Odo reached out to Laas, offering to link with him one last time in farewell, but Laas rejected his gesture, knowing it would make no difference. Odo's decision had been made. He turned to go still deeper into the cave.
Odo watched him disappear into the darkness, briefly wondering whether he had made the right decision before leaving in turn, not allowing himself to feel that, perhaps, he should have joined Laas after all. Space, its undiscovered worlds and wonders, its immensity, beckoned to him. But no, his home was on Deep Space 9, Kira needed him, he needed her and the others. These people were all he had ever known. The time of parting had not yet come….
Laas, who had gathered so much more experience since his time of awakening, knew he was far more advanced than Odo; he, too, had spent his first years among the Solids with whom he had been quite content to live, whose appearance he had adopted. He had even married one of them, but his mate had not been able to accept a sterile union. In the end, knowing that his fate would be to watch his friends among his adopted people age and die, Laas had left them to seek out other worlds which harbored life, but life barely sentient, obeying ages-old instincts, its ways and lives ultimately doomed once Solids arrived to impose their idea of order on yet another world they would infest…. How many forms of life had disappeared, were disappearing forever as a result of these incursions. And Odo's friends on the station had presumed to judge him!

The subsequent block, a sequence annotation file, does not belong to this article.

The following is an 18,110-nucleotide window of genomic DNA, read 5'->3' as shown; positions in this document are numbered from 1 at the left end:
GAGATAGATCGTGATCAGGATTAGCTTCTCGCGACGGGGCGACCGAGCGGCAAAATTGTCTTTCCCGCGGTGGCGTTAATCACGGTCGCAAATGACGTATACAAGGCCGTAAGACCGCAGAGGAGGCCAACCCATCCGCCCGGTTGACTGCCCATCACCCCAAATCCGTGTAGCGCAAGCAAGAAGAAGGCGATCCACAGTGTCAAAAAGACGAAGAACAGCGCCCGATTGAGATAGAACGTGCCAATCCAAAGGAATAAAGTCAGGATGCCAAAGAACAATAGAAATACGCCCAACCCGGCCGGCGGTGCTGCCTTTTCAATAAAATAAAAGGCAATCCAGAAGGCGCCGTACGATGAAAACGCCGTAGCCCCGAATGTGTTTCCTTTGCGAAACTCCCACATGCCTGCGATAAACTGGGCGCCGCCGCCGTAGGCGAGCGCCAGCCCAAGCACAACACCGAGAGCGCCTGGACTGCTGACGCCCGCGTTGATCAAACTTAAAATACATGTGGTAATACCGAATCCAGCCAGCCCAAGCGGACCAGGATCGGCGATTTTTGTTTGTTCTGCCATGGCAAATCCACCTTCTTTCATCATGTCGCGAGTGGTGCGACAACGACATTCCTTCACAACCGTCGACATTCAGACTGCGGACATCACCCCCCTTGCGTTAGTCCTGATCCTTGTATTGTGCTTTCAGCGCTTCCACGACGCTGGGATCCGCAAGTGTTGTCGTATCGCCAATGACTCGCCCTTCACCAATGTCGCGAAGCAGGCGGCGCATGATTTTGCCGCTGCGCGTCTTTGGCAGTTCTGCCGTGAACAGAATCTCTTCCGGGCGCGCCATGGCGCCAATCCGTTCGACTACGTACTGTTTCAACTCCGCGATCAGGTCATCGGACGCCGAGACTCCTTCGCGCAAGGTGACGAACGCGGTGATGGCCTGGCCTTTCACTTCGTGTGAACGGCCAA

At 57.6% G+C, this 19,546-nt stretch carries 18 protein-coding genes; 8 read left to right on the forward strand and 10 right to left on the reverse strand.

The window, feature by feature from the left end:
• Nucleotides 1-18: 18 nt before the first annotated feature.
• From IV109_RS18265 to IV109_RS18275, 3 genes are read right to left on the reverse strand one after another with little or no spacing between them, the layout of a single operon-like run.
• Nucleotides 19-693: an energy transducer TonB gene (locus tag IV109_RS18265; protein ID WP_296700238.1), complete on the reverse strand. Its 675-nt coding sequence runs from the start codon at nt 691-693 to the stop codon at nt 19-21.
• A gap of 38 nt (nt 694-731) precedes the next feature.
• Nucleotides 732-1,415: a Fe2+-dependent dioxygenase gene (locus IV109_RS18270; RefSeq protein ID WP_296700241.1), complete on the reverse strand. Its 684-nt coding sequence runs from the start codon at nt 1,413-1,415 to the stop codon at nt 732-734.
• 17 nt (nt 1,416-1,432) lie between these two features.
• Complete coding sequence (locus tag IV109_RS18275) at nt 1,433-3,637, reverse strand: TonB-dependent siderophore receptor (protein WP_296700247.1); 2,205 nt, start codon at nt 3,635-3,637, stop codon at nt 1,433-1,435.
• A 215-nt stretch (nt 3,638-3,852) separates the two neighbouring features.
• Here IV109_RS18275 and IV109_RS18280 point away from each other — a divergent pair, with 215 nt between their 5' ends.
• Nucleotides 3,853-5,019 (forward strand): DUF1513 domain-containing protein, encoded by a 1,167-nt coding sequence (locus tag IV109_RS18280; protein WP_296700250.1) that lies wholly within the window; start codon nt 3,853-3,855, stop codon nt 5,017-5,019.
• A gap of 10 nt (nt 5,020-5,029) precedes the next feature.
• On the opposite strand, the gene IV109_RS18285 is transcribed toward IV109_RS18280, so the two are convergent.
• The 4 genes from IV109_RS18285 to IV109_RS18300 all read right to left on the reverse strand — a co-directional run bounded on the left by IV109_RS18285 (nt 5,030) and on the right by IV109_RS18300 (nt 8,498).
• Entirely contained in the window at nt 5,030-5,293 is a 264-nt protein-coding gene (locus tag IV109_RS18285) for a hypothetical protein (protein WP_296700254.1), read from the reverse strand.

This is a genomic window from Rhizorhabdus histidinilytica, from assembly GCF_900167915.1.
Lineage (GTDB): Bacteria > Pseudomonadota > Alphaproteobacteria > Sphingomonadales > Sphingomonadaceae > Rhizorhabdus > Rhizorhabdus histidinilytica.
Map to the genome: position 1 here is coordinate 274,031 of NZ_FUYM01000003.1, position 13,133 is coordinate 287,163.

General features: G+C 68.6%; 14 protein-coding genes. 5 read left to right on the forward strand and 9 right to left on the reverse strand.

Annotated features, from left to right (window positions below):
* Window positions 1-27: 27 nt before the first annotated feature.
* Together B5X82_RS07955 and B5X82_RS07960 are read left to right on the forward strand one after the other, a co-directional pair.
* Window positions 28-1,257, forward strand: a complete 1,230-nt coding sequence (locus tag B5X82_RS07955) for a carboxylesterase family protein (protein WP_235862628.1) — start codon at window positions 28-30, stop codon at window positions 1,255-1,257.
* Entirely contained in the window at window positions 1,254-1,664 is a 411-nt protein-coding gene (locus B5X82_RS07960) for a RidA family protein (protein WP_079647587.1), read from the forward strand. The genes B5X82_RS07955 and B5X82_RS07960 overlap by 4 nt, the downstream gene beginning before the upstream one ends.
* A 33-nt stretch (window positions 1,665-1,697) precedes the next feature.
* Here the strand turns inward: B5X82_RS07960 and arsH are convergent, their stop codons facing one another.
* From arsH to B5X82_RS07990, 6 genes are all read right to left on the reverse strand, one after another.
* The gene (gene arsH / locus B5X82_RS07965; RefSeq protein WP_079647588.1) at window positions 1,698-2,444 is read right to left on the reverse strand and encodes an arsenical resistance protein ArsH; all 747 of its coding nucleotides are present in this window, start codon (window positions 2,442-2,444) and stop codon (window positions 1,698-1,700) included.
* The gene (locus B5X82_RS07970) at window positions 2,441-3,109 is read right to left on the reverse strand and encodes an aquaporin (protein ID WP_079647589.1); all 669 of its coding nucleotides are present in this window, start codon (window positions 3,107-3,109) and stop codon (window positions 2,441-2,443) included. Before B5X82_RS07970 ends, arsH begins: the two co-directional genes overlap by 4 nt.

Lass remembered yet another world, a world of flying beings beautiful in the eyes of the Solids, wandering with the seasons, their tetrachromatic vision registering an incredible range of colour, even magnetic fields, using both these and the patterns of the stars to navigate on their endless journeys, briefly settling in an area with enough resources for procreation, then, the cycle of life perpetuated, moving on again, predating on and being predated by others in an existence that was both wonderful and terrible, but theirs alone to experience. He had been one of them for some years, or was it decades or even centuries? Time was unimportant for Korrigans. It was a world off-limits to all Solids bar researchers whose presence was limited to observation, for these advanced beings had dictated the terms, possessed the power to enforce them mercilessly…
So many worlds, Odo, and you have seen so very few of them, and if you did travel to some few, you were always in the company of Solids, sharing their perceptions of these worlds, perhaps even accepting their perceptions as your own, uncritical of them; you were never free to become one with the inhabitants of these worlds, interacting with them, sharing their existence for as long as you chose, one of their kind and yet apart, thus coming to understand them.
Deep in the hidden recesses of the cave, Laas became gas, travelled through cracks in the rock, slowly moved through them towards the surface of the planet, feeling the slow pulse of this world, finally the tension in its surface strata as it reacted to the pressures deep inside. He moved on through ever wider cracks until he finally reached the open, oozed out like lava, coating the eroding rock with a golden, pulsating film. Laas sensed the radiation from space as it touched this airless world. The infinity of space beckoned to him, but Laas ignored the urge to move on, delayed his departure. Those searching for him had long since given up and returned to their station to live out their pathetic monoform lives. Laas had no wish to find yet another world inhabited by Solids that subjugated even the smallest life to their will in a never-ending process of discovery and destruction.